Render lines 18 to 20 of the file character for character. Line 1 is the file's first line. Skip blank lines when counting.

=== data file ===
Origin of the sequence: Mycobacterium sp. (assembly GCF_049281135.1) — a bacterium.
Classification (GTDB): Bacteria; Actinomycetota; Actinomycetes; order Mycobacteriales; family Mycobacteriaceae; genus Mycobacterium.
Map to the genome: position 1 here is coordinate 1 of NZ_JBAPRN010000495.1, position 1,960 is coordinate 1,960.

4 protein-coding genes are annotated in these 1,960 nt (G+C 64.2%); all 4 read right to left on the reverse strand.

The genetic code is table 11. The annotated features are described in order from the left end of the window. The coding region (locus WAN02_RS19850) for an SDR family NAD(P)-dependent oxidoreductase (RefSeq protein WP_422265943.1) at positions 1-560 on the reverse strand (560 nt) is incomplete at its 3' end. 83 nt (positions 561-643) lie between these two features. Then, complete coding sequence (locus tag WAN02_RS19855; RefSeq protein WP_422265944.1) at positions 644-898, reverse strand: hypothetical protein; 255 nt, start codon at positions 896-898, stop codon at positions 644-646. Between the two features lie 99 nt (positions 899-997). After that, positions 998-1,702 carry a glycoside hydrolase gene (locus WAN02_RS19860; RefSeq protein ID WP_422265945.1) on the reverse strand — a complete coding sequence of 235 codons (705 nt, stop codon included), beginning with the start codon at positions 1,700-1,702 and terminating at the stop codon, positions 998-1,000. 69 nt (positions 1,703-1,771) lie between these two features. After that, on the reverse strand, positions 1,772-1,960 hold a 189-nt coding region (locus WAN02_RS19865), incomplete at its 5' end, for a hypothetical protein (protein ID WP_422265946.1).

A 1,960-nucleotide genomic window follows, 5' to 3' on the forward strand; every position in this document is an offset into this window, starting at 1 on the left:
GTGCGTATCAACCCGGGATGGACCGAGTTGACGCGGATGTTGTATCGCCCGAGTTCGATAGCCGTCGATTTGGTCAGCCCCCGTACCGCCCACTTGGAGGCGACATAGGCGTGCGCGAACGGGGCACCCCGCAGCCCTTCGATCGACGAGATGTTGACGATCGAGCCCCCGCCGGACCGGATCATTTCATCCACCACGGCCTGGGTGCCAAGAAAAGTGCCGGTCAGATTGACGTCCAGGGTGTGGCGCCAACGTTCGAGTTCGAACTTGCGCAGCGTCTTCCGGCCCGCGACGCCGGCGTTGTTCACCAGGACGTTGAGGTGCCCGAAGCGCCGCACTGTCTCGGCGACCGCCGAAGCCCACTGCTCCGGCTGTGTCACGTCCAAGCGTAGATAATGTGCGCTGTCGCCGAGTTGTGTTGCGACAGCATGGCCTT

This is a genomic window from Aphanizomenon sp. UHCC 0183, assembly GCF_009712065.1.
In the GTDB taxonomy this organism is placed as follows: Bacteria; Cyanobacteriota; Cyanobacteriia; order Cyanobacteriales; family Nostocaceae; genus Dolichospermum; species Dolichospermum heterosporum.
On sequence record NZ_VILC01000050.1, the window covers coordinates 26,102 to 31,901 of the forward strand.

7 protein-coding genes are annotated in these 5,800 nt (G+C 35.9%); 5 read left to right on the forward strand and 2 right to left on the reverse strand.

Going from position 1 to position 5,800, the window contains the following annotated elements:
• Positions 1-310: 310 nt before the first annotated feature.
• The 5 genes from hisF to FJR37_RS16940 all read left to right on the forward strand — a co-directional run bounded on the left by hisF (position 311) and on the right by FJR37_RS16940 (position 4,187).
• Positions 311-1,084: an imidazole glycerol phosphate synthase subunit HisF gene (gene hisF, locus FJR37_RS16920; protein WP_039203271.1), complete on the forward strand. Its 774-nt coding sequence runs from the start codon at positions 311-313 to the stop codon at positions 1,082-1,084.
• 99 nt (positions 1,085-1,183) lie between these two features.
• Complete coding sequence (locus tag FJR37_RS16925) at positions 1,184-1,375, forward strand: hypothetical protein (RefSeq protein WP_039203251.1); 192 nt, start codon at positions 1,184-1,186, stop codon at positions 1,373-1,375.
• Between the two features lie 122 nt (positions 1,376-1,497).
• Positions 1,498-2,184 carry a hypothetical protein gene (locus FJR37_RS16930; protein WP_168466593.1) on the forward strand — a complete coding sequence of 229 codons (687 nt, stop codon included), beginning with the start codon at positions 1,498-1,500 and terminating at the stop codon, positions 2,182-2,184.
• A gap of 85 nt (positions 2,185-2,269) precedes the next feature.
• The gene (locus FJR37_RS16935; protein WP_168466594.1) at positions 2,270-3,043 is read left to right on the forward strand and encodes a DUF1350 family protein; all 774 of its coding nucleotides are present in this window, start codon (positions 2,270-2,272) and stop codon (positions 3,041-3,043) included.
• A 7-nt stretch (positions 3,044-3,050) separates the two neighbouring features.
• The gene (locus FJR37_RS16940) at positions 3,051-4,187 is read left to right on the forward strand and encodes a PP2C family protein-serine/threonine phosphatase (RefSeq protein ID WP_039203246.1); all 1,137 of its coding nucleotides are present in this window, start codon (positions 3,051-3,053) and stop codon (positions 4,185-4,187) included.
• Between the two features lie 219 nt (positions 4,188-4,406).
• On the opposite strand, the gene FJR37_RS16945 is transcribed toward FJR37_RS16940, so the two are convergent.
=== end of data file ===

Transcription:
• Between the two features lie 122 nt (positions 1,376-1,497).
• Positions 1,498-2,184 carry a hypothetical protein gene (locus FJR37_RS16930; protein WP_168466593.1) on the forward strand — a complete coding sequence of 229 codons (687 nt, stop codon included), beginning with the start codon at positions 1,498-1,500 and terminating at the stop codon, positions 2,182-2,184.
• A gap of 85 nt (positions 2,185-2,269) precedes the next feature.